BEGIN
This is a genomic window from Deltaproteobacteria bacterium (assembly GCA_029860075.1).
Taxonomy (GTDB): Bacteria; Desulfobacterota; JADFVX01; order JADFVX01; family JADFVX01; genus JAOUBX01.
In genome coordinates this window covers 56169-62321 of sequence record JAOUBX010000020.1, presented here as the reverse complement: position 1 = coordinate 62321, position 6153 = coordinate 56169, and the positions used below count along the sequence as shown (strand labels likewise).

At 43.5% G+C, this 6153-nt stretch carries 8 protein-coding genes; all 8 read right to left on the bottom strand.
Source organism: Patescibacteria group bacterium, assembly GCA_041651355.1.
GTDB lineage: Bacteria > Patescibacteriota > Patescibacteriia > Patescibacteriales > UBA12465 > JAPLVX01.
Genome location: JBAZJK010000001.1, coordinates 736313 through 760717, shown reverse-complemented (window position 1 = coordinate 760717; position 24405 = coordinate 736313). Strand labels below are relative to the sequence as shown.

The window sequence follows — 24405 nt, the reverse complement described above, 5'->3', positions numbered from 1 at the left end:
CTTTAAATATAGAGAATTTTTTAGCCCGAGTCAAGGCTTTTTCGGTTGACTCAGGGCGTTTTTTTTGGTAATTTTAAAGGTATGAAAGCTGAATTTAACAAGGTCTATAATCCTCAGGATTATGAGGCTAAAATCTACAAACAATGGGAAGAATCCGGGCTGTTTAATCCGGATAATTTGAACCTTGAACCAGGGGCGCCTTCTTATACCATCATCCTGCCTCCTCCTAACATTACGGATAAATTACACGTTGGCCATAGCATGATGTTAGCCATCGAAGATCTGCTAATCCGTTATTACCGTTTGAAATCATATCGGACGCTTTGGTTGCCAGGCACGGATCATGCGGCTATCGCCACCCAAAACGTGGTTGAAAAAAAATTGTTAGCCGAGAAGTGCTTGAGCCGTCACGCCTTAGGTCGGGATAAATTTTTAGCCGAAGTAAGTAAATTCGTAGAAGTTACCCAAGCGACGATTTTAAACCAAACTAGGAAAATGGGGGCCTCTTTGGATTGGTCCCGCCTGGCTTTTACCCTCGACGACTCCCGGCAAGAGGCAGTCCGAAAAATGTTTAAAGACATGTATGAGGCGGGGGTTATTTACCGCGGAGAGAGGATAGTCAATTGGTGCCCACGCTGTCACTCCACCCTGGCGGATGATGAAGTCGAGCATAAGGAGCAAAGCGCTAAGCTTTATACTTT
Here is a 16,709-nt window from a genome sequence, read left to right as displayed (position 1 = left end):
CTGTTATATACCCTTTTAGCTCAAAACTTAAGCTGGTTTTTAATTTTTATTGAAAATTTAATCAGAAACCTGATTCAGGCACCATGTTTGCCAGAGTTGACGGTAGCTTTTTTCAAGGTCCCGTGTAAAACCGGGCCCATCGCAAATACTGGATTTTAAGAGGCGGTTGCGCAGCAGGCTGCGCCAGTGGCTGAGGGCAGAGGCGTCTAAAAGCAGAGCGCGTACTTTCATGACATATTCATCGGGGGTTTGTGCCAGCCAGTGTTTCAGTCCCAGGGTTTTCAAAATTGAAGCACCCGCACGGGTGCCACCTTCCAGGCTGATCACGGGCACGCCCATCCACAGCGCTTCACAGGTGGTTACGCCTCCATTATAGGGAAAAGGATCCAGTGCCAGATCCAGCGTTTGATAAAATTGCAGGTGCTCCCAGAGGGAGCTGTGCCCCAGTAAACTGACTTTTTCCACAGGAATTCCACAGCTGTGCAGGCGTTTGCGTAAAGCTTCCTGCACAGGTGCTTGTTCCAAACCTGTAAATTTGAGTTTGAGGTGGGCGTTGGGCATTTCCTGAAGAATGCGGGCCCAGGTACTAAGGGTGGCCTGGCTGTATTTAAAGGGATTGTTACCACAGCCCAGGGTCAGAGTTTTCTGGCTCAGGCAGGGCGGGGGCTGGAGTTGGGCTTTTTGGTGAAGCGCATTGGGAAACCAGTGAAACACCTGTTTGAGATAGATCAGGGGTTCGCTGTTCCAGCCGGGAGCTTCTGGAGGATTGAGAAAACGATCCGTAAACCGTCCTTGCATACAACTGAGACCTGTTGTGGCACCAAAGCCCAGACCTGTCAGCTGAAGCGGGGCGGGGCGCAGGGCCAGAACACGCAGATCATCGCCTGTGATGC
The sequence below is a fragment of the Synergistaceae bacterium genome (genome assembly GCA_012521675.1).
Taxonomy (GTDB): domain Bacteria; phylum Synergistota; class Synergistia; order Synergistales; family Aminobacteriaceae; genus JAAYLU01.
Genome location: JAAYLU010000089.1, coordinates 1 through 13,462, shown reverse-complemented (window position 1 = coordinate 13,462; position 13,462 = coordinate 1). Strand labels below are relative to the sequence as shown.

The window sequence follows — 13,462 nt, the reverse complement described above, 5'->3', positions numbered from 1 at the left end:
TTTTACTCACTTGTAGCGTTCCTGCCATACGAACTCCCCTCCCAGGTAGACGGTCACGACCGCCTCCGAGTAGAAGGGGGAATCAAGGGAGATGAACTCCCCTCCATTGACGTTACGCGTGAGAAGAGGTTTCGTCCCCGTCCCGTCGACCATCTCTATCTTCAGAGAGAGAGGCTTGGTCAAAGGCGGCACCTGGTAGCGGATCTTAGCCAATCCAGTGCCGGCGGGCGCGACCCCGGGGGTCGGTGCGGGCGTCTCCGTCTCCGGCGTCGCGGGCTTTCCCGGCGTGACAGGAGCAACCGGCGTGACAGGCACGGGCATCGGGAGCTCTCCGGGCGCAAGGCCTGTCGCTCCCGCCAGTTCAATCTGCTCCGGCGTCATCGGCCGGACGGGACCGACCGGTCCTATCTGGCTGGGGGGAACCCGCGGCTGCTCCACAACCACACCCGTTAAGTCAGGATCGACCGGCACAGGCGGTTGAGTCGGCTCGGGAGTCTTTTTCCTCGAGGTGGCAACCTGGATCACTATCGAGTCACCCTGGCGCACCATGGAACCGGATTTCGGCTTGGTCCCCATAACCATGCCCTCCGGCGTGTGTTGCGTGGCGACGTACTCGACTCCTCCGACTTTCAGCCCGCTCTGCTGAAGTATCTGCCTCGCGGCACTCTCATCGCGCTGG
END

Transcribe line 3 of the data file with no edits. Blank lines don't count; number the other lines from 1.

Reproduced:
In genome coordinates this window covers 56169-62321 of sequence record JAOUBX010000020.1, presented here as the reverse complement: position 1 = coordinate 62321, position 6153 = coordinate 56169, and the positions used below count along the sequence as shown (strand labels likewise).